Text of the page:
The Greek word ‘skandalon’ is the root of our English word ‘scandal’. It means ‘stumbling block.’
But it should mean ‘something that causes people to argue.’
The idea of ‘stumbling blocks’ recurs throughout the Bible, especially the New Testament. And it’s a bit weird.
When Jesus’ warned his close friends that he would be killed, one of them, Peter, said it would never happen. In response, Jesus called him a stumbling block (Matthew 16:23).
The early churches were told to consider their example so that they didn’t mislead or be a ‘stumbling block’ to others (Romans 14:13, 1 Corinthians 8:9).
And with graphic hyperbole, Jesus preached that if parts of our bodies cause us to stumble then we would be better off losing those parts altogether. (Seriously, don’t take this literally! Matthew 5:29-30; Matthew 18:6-9; Mark 9:42-47.)
So stumbling blocks are… bad?
But on the flip side, the New Testament says Jesus is a stumbling-block.
Simeon said it first. He told Mary that Jesus would be a sign that was spoken against (Luke 2:34) and that people would ‘rise and fall’ because of Jesus. People’s positions would be inverted – like how Mary described in her song.
I want to be clear: Jesus is not bad. He never wanted people to sin on his account and he never caused anyone to sin. But he caused people to argue. Why? Because he revealed people’s innermost thoughts. He brought out people’s prejudices and made their inward hate manifest outwardly, publicly.
And the problem wasn’t just what he said, but also who he was. Conceived out of wedlock; a friend of ‘sinners’ and prostitutes; and last – but by no means least – crucified under Roman rule. Jesus was a walking, talking scandal that the world couldn’t fathom.
That’s why he quoted an Old Testament psalm, referring to himself: “The stone the builders rejected, has become the cornerstone.” (Psalm 118:25-26; Matthew 21:42.)
The implication is that he really was God’s Special Someone, the Anointed One – but people didn’t recognise him for who he was. He didn’t look like the Messiah they’d imagined.
Maybe that’s why the Old Testament prophecies said the Messiah wouldn’t judge by appearances.
And maybe that’s why we can find comfort in him when we’ve felt scandalous in one way or another.
A short look at the Bible
There are four passages in Isaiah known as the ‘servant songs.’ Today’s reading is the last of them: Isaiah 52:13-52:12.
And it will probably take some explaining.
My best friend once told me the story of Jesus’s life was a classic tragedy. He started with such promise and anticipation, his ministry was full of wisdom and transformation, but his friends never really understood him and his enemies killed him.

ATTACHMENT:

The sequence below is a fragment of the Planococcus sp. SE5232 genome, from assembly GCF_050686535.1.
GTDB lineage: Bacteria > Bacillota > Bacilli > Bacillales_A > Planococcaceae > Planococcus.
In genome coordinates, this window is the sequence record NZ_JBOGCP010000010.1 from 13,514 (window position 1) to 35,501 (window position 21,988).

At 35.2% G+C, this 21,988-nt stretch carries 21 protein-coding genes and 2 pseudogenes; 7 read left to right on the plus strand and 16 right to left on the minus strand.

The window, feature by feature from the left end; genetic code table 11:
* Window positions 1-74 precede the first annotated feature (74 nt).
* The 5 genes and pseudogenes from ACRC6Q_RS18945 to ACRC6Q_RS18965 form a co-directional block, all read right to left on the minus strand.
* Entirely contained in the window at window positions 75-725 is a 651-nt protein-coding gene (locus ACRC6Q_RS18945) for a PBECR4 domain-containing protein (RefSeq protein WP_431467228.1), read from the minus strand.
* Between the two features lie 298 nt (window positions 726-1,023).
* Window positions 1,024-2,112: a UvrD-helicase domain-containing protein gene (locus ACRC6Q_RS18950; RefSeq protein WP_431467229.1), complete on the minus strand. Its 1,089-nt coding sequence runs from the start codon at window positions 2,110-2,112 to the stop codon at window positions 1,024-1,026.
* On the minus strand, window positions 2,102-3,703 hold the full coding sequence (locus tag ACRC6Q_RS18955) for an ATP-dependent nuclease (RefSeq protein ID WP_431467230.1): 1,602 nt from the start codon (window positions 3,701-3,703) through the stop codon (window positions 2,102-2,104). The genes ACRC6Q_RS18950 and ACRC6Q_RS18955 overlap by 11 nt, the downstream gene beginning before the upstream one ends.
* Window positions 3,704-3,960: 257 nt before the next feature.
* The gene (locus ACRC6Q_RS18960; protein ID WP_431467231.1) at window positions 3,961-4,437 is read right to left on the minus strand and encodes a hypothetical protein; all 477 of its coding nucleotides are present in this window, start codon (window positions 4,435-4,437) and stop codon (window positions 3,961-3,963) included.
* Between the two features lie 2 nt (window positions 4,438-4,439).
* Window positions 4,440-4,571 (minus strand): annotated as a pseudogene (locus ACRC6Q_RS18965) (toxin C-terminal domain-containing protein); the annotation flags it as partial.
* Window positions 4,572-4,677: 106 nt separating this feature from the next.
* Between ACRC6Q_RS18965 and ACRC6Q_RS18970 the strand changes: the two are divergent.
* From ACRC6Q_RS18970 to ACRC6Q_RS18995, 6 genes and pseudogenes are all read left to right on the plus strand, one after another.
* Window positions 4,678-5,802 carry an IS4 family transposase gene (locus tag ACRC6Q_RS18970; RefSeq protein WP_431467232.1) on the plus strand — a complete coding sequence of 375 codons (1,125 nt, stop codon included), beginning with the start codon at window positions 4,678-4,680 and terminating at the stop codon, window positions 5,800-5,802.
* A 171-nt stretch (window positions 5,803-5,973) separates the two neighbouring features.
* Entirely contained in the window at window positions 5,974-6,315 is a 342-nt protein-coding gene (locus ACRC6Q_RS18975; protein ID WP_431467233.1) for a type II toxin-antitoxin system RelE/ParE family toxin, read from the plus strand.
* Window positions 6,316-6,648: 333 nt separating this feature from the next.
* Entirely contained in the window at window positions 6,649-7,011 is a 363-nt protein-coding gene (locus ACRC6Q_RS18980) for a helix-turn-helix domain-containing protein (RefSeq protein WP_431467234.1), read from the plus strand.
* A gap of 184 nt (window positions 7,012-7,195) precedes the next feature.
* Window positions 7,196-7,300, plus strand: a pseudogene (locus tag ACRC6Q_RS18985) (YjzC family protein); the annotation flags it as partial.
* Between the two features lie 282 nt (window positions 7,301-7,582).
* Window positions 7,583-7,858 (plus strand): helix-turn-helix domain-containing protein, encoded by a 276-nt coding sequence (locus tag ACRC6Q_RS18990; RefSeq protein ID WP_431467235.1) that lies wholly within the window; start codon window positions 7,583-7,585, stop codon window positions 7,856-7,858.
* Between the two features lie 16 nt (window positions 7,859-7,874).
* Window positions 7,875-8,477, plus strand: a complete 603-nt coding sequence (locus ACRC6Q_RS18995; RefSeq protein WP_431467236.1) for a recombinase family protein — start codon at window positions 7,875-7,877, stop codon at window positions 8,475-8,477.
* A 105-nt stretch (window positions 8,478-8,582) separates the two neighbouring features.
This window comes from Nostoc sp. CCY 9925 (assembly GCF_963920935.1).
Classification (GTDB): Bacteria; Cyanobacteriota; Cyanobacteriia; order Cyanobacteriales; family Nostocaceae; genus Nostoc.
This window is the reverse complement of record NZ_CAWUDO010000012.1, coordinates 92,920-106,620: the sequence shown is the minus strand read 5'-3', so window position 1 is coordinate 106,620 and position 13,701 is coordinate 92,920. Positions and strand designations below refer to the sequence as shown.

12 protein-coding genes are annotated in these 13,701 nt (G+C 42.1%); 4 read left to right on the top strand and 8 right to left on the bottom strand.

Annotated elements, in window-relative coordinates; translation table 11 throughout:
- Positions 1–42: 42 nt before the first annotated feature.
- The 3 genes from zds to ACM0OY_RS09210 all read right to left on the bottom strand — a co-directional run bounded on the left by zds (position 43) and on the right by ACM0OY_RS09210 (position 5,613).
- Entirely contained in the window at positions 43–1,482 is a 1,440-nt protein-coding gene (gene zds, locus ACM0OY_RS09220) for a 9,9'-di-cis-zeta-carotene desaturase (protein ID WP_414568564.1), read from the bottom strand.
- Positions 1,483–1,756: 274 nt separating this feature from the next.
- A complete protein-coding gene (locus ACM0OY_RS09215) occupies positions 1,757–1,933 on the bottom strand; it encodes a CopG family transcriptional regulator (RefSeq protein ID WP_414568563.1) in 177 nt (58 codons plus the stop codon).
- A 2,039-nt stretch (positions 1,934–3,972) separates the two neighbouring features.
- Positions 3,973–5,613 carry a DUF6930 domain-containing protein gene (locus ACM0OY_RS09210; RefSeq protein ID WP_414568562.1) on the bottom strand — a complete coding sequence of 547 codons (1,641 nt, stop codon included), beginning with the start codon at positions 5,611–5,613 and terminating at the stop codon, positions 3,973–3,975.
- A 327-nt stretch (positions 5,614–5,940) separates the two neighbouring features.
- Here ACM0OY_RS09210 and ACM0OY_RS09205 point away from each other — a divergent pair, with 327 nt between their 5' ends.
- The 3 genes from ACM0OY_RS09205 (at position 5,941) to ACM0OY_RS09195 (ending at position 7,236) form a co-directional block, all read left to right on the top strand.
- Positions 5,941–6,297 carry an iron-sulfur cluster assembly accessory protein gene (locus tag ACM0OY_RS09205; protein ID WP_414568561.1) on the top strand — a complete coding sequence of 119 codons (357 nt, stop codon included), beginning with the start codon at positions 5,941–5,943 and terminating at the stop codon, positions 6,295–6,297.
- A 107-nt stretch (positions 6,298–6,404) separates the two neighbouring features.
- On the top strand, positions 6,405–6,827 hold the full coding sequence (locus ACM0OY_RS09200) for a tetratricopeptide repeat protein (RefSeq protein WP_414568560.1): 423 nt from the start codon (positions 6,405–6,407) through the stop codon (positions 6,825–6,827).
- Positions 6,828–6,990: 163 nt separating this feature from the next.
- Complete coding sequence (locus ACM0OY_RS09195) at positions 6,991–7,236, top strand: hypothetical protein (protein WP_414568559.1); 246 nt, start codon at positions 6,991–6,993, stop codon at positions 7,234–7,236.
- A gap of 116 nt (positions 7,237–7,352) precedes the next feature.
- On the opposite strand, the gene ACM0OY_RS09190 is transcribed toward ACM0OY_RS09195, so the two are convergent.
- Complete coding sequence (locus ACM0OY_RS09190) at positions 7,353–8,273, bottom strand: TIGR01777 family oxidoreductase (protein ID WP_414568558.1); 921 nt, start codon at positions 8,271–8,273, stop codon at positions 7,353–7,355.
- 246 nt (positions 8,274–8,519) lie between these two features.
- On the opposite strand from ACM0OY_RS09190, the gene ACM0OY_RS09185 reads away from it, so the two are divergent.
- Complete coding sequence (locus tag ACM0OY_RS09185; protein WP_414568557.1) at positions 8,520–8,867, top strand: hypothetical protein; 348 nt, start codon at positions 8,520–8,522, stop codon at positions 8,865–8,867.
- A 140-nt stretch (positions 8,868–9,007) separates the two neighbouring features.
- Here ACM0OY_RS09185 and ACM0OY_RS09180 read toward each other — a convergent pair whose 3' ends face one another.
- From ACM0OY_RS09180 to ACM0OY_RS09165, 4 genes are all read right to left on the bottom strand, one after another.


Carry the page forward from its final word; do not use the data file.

So it’s weird trying to explain how Jesus’s birth was good news. I want to celebrate life, but it was his unjust death that brought salvation.
The Jews of Jesus’s day were similarly baffled – probably more so. Of all the things they expected the Messiah/Christ to be and to do, they did not expect him to be executed by foreigners. It’s a historical puzzle as to why his following didn’t crumble. And as strange and unscientific as this may sound, there’s only one answer that really fits: Jesus rose from the dead afterwards.
In the days after his resurrection, Jesus’s followers had to get over some serious disbelief and astonishment. Perhaps unsurprisingly then, Jesus explained it was long foretold that the Christ would suffer and die.
And I expect these servant songs were a big part of that explanation.
As I’ve said before, prophecy is a complex genre, full of ambiguity and open to interpretation. But curiously, Isaiah’s servant songs seem to be neither about Israel as a nation, nor about the foreign nations. They seem to be about an individual who was one of the Jewish people. Tellingly, in Isaiah 53:8, it says this person suffered for the rebellion of “my people” or “his people” (depending on which translation you go for).
The point is, Israel cannot be both the wayward nation in need of redemption and the righteous innocent who redeems them. Whoever this servant was, they had to be an individual or a small group of people from within Israel.
Now, it’s easy to use hindsight and link Jesus with the servant songs. It would have been a lot harder to join the dots at the time. Especially with all the other prophecies about a king who would rule in justice and peace.
The point I want to make here is that Jesus did not fit people’s expectations. Not in his resurrection, not in his death, not in his life.
And as we shall see, not in his birth either.
Invitation to pray
We each pray in our own way; some of the best advice I had was ‘Pray as you can, not as you can’t.’ So I offer an invitation to pray – not an instruction.
Thank God for not judging by appearances or social expectations. Ask God to help you do the same. Commit to him the ways in which you have felt rejected without cause and ask him to fill you with your peace.
If you have any questions or feedback about this series, please feel free to contact me. I do my best, but can make mistakes, and my theology is always under construction.
All posts in the series can be found via the tag Xmas2020.
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